Syria was the most dangerous country in the world until recently when it dropped down to the 2nd most dangerous. Afghanistan took over the first ranked spot, but Syria is still experiencing significant security issues across the country. Most of this is due to the Syrian Civil War, an ongoing Middle Eastern crisis. A multi-sided war that has been going on since around 2012, it’s estimated that the Syrian Civil War has resulted in upwards of 500,000 deaths- both civilian and army.
Syria’s Global Peace Index Report score is at 3.566, just slightly lower than its 2018 statistics. Unfortunately, Syria’s movement from the most dangerous country in the world to the 2nd most dangerous is more due to a worsening of the situation in Afghanistan rather than an improvement in Syria. Essentially, the conflict in Syria is due to tensions between the Ba’ath government and several other forces fighting back against them. This includes a number of foreign armies like Russia, Iran, Iraq, and Israeli forces.
The UN reported that the rebel tensions seem to be between Shia and Sunni groups. The violence in Syria has been mounting since its inception in 2011 and 2012, causing the displacement of millions of Syrian citizens. The violence peaked in the media around 2013 due to the use of chemical warfare by the Syrian government. Syria is not a country open to travelers, and most Syrians are forced to flee and search for asylum in other countries due to the ongoing civil war.
Afghanistan has recently overtaken Syria as the world’s most dangerous country, based on 2019 statistics. Unfortunately, most of the African and Middle Eastern countries found on this list have been struggling with unrest since the 19th century. This is largely due to the colonial struggle for power that broke out during that century. Across the world, simultaneous improvements in peace and deteriorations took place in the past few years. Based on the changes within the past five years, about 76 countries’ levels of peace have become lower. However, on the other hand, 86 countries became more peaceful during this time.
Afghanistan has a Global Peace Index Report of 3.574. This is the highest score of any country in the world, and much of Afghanistan is in a state of war. The country has been delved into this violence and instability for over a decade now. The instability is largely centered around tensions between the Taliban and the Afghan government.
Unfortunately, other countries such as the United States have also played a significant role in Afghanistan’s levels of unrest. Negotiations have been taking place throughout the past 18 years of Afghanistan’s history, but no final agreements have ever been reached between governments, peace groups, and extremists.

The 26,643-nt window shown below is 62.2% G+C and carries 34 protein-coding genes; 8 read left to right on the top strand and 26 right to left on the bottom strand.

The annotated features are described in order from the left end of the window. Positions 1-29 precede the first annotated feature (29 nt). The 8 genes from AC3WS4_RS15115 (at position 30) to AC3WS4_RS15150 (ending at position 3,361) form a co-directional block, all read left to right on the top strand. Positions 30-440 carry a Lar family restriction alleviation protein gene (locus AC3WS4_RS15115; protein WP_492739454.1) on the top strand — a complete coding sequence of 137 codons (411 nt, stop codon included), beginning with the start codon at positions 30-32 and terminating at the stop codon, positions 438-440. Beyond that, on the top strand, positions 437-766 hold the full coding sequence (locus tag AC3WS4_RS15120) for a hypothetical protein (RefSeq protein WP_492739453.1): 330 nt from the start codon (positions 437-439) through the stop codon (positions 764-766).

The deterioration of Afghanistan’s peace levels in the past year or two have likely been heightened because of the presidential elections taking place in September 2019. Security in the country has significantly worsened due to this political instability and corruption, causing more and more civilian deaths in 2018 and 2019.
There’s no way to say with certainty which country is the absolute most dangerous in the world. The term dangerous simply has too many meanings and forms of interpretation. Plus, it depends on whether you include war zones or countries in the midst of significant turmoil in the statistics. One thing’s for sure, dangerous countries seem to share quite a few similarities. Usually, high homicide and violent crime rates are related to gang activity. This is often higher in countries with political turmoil or corruption. Not to mention, these countries often struggle with poverty and unemployment levels.
Countries that have undergone colonialism or conquest in the past are often stuck with the repercussions of these events. Recent years have shown a rise in countries that are not at peace. Wars have continued and broken out across the world, nurtured by political tension across the planet. If you’re considering travel to a country that is considered dangerous, it’s important to do some research and consider the many different aspects of danger. First of all, your exposure to risk is likely different than citizens of that country- this could put you at more risk or less risk. Be sure to verify other travelers’ experiences and see what both your government and the other country’s government have to say about traveling there.
While it’s true that headlines and statistics can be misleading about the levels of danger in a country- it’s much better to be safe than sorry. Avoid putting yourself in harm’s way by spending a little more time considering and planning out your travel choices.